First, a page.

Quebec celebrities, politicians and citizens joined forces in Montreal Saturday afternoon by the thousands, taking part in a march to draw attention to climate issues.
The Montreal event was one of several marches held across Quebec and organized by The Planet Goes to Parliament.
Organizers are calling on the government and all elected officials to put in place measures to address climate change and the decline in biodiversity.
The Planet Goes to Parliament describes itself as a citizen-led movement that was created on Sept. 7 in response to “the almost complete absence of climate issues in the Quebec election campaign.”
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The group says now is the time to act and points to this summer’s deadly heat wave — in which several dozen people died — as a sign of things to come if climate change is allowed to go unchecked.
Alexandra Yannoutsos, a McGill University student who attended the protest, drove the point home.
“Studies have shown we’re nearing a point where we can’t go back,” Yannoutsos saidl. “We can’t reverse negative effects of climate change and we really need to take action right now.”
READ MORE: Heat wave blamed for 53 deaths in Montreal
More specifically, organizers want the government to develop an action plan aimed at reducing greenhouse gas emissions and meeting targets set by the Intergovernmental Panel on Climate Change, an international body of the United Nations tasked with assessing the science related to climate change.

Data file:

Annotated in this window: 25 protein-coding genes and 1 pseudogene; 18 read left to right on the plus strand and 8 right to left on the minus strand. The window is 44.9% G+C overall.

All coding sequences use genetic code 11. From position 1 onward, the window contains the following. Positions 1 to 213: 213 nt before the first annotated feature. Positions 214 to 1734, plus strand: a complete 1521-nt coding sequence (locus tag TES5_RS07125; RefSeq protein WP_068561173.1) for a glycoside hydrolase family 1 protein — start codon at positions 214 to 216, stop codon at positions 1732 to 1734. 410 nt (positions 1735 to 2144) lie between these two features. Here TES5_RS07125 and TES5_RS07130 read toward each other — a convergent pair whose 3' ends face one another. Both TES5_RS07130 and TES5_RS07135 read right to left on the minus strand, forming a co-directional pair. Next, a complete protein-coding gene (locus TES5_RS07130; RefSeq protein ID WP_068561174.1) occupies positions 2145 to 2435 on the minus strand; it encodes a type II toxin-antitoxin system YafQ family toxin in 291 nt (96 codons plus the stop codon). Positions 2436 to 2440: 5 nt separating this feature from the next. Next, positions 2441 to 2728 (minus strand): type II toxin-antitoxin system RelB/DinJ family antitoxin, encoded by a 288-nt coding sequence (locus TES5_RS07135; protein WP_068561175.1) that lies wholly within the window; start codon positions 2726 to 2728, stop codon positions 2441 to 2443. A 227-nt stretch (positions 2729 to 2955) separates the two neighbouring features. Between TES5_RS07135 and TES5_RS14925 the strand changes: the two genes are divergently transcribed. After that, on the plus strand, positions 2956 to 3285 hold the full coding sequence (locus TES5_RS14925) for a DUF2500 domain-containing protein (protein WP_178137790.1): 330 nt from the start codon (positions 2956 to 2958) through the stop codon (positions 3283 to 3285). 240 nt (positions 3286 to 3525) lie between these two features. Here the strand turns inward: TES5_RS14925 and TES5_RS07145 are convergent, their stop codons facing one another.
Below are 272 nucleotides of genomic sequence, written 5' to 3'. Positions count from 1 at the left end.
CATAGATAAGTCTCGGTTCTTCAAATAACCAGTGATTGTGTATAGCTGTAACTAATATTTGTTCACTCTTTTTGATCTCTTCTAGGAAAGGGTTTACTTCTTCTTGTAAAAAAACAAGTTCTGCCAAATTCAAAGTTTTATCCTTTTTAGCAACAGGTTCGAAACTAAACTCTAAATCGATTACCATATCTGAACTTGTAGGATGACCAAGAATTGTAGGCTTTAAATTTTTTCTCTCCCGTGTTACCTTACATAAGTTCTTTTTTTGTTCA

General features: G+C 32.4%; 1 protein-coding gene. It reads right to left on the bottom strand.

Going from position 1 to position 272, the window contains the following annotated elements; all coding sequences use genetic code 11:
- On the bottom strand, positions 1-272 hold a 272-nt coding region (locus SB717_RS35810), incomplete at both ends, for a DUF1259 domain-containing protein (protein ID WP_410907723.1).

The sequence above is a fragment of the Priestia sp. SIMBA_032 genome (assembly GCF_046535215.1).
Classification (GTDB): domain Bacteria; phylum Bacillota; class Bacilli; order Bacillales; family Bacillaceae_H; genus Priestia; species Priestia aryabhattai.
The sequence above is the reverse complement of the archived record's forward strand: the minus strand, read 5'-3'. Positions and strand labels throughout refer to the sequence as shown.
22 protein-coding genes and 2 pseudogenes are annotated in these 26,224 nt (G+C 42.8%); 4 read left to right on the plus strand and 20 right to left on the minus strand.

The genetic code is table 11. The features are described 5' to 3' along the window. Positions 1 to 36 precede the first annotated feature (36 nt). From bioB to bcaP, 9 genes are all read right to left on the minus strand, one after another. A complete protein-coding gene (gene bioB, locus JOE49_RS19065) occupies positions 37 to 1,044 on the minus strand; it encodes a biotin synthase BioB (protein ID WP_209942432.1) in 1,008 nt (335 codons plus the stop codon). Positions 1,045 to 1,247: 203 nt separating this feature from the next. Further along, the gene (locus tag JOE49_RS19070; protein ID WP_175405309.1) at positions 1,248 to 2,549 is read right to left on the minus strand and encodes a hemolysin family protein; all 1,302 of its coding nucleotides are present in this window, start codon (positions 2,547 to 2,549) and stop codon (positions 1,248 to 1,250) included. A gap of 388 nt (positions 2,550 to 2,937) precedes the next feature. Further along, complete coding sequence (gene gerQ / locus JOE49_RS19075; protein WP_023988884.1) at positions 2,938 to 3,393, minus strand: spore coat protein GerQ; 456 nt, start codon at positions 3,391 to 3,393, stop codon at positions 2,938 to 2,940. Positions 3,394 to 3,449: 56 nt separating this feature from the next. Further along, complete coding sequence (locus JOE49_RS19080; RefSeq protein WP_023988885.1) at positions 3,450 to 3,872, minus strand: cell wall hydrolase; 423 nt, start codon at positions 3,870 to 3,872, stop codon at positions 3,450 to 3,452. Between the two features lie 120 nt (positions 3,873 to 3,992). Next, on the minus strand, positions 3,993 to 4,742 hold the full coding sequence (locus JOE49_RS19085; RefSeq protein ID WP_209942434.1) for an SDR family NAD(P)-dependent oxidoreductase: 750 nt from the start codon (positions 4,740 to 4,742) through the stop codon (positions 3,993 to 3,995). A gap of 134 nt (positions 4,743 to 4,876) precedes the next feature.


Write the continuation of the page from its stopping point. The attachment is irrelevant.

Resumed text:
The Planet Goes to Parliament is also asking the government for accountability, by publishing annual reports tracking its progress when it comes to meeting those targets.
The group is also calling for a ban on new oil and gas explorations and an end to fossil fuel subsidies.
In a press release, Environment Minister MarieChantal Chassé said she would attend the protest.
Nathalie Roy, a spokesperson for The Planet Goes to Parliament, said it was encouraging news.
“They’ve definitely recognized that the citizens’ voices must be heard and that they have to take them into account,” she said. “If the environment minister is here that’s clear recognition that they heard us.”
But Roy remained cautious in her optimism.
“What we hope is they won’t be here only to green wash or for photo ops,” she said. “We want their actions to meet their words.”
— With files from Global’s Dan Spector